Secondly, we need to introduce measures to improve revenue collection in our city. There are far too many people who can afford to pay but are currently failing to do so as a result of flaws in the billing system, outdated account details, or simply ignoring their bills.
Increasing revenue collection will allow us to use this money to improve infrastructure and service delivery, especially to the poor who need it most.
Finally, we need to review current mechanisms and introduce new mechanisms for processing and resolving billing complaints. Our residents go to hell and back to resolve issues. We have to be a more responsive and caring government than our predecessors.
Ladies and gentlemen,
I am pleased to announce that I have tasked my Finance MMC to assemble a team to investigate the issue of insourcing. Whatever the supposed benefits of outsourcing, there are perceptions that in the municipality sector outsourcing leads to casualisation of jobs and exploitation of workers, reduces job security, and is associated with poor wages and exclusion of attendant benefits such as medical aid and pension. I am confident that especially in the fields of facilities management, insourcing can be a viable option.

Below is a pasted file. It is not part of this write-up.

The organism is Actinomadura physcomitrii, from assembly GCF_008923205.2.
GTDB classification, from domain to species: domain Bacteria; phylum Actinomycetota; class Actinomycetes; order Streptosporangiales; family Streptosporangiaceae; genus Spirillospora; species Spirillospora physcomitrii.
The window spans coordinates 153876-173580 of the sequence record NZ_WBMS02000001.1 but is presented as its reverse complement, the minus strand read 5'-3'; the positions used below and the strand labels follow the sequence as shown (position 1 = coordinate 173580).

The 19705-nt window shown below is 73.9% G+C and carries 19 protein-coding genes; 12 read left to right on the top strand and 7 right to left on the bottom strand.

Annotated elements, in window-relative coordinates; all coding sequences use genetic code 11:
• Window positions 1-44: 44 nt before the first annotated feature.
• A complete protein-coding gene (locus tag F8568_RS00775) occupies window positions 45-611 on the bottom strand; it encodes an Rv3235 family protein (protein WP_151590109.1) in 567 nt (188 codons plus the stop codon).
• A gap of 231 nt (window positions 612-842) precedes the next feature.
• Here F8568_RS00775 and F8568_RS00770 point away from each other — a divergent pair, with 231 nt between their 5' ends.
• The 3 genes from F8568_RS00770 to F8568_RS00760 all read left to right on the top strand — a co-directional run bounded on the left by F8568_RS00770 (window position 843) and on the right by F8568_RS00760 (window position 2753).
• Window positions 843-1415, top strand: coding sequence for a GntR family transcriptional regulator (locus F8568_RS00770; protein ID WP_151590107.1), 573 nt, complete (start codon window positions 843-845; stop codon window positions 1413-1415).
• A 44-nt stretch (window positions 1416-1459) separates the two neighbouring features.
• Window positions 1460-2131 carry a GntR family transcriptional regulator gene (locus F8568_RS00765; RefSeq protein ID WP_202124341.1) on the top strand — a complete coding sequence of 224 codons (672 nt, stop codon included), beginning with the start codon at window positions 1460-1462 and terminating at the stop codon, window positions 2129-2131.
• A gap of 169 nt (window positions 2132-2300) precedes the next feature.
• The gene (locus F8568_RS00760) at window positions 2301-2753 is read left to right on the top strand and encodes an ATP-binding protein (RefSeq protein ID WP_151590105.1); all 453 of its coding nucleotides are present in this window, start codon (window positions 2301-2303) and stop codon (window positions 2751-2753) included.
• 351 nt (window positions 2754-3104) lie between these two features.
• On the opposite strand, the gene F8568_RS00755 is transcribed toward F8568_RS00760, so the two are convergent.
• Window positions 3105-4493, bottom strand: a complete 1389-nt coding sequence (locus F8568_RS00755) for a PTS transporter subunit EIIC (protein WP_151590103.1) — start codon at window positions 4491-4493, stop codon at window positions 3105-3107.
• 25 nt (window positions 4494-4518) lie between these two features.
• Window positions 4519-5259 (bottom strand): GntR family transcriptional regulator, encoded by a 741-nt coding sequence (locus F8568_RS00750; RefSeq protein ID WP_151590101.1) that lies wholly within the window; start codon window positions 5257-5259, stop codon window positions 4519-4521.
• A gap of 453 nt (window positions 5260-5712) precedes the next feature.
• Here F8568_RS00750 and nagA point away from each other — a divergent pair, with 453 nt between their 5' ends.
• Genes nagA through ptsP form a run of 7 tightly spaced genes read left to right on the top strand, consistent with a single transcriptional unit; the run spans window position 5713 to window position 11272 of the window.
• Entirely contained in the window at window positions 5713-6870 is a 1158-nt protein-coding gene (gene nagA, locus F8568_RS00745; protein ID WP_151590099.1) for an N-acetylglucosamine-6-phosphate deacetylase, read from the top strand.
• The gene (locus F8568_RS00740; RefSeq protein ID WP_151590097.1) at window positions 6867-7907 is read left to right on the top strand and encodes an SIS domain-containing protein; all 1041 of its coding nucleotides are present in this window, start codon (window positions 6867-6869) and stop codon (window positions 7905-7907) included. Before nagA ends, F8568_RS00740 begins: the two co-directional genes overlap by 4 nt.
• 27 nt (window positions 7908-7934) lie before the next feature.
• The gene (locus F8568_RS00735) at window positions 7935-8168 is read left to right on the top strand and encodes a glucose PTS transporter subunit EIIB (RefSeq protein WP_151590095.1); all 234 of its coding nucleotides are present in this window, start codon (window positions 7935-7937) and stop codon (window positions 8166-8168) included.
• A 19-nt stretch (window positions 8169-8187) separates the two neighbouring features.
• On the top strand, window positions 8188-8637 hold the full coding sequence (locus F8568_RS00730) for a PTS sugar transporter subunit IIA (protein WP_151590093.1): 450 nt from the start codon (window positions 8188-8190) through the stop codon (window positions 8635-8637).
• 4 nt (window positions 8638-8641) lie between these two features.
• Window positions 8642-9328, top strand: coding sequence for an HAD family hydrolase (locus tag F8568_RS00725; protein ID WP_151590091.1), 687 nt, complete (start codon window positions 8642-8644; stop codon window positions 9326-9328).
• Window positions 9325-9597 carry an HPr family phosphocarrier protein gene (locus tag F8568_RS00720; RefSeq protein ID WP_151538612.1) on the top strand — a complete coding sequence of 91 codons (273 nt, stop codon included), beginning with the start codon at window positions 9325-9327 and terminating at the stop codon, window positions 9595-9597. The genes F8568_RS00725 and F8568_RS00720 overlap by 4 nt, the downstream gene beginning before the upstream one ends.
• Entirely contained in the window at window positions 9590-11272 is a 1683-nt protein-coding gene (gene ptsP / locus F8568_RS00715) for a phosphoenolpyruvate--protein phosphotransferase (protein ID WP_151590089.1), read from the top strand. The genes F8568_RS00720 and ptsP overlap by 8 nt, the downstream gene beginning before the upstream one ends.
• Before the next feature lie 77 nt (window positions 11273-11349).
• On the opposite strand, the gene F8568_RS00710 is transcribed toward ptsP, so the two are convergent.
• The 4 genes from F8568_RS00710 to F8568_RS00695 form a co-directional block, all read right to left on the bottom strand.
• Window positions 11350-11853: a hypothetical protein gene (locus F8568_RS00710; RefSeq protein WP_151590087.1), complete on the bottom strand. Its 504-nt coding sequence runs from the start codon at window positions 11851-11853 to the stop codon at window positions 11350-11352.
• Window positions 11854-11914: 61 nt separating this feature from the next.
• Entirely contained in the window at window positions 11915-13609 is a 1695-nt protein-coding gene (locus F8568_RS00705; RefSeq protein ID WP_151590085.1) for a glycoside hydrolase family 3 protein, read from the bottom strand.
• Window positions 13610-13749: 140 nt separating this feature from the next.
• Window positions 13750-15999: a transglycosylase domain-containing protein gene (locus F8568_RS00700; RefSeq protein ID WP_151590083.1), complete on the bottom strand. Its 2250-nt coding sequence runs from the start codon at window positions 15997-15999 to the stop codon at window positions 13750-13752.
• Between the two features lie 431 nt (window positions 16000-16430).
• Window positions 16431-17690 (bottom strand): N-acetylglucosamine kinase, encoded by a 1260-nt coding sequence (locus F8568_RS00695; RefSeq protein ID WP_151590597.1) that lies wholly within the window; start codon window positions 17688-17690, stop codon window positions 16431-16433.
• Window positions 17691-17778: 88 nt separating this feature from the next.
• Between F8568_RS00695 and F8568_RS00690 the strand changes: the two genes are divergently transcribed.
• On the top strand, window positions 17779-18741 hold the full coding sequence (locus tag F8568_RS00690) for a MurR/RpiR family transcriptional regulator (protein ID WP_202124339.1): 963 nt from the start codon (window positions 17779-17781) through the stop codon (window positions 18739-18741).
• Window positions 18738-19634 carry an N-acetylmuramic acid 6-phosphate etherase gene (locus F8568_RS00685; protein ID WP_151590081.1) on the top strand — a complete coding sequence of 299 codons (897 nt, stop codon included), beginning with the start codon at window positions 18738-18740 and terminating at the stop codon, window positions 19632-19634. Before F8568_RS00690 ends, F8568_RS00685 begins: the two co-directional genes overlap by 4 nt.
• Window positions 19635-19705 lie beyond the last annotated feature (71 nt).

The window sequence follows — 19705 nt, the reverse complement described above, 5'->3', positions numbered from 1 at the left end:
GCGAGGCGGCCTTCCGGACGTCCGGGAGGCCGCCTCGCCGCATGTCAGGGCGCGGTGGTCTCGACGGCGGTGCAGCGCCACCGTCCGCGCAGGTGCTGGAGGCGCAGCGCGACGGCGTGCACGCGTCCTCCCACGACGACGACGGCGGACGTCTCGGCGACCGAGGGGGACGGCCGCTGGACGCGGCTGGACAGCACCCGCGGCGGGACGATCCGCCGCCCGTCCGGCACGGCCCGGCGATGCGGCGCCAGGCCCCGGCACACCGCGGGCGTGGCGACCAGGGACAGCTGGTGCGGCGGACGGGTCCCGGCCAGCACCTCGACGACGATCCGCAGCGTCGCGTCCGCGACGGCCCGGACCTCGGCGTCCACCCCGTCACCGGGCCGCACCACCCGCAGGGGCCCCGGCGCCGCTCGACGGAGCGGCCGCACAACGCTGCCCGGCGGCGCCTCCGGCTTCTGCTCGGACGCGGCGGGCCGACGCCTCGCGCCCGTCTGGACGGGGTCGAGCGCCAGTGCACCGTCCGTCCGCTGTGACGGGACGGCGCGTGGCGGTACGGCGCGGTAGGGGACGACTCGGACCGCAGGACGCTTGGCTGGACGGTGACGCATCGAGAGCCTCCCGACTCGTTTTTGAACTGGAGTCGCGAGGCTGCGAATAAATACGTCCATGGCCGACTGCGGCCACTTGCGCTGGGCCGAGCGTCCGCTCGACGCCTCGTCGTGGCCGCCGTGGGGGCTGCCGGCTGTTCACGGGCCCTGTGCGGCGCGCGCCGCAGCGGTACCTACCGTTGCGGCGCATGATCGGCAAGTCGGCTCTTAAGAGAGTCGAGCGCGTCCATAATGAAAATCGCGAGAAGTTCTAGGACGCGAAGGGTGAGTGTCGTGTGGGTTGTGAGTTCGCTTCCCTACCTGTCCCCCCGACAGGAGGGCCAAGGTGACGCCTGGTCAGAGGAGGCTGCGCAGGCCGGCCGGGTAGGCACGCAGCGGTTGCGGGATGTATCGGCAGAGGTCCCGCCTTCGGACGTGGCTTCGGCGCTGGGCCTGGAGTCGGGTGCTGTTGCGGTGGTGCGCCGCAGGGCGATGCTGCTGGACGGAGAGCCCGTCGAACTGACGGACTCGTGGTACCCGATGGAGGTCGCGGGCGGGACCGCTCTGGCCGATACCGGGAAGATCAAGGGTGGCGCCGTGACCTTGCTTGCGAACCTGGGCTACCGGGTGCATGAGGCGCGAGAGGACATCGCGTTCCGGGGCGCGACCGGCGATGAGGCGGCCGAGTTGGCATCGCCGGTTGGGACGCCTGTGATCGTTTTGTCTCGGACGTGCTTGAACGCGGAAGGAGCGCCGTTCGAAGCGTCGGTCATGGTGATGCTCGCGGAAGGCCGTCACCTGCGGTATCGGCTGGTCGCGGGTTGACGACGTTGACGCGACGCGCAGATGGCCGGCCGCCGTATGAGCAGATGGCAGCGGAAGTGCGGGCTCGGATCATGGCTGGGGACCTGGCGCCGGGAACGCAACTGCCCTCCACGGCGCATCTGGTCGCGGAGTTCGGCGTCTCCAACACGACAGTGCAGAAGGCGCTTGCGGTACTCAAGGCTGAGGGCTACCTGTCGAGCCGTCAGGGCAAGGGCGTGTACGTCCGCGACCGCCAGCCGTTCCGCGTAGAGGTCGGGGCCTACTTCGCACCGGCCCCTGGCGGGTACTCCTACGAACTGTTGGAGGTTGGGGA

With regard to public safety, the days of turning a blind eye to JMPD officers accepting bribes or unlawfully harassing motorists are over.
Their commitment must be to fighting crime, upholding the law, and protecting everyone.
A study conducted two years ago found that there is a shortage of 1500 officers in our JMPD force that are meant to be the feet on the ground. This is something that needs to be urgently addressed if we are going to succeed in turning the tide on high crime rates in our city.
Furthermore, a programme has been launched that will achieve mobile station commands across each region in Johannesburg. These mobile station commands will operate in communities and allow for better visible policing and improvements to response times and accessibility.
In our City there will be no co-operation between JMPD and SANRAL on E-tolls and I have received a commitment from the JMPD that there will be no harassment of our motorists about outstanding E-Toll payments.
It is time to bring back the Rule of Law in our City. This is essential to our future success. Respect and proper enforcement of our by-laws will be central to the new administration. Because a City without respect for its laws cannot be a City of prosperity which protects its residents.
This latest tragic incident at Langlaagte is a clear case of the breakdown of law and order in our country and illegal mining seems to continue unabated. This is an old mine declared a Heritage Site because of its historical role in the development of our City of Johannesburg. It was the first site where gold was discovered in 1886. This site is therefore the commercial foundation of our city, and ultimately the country.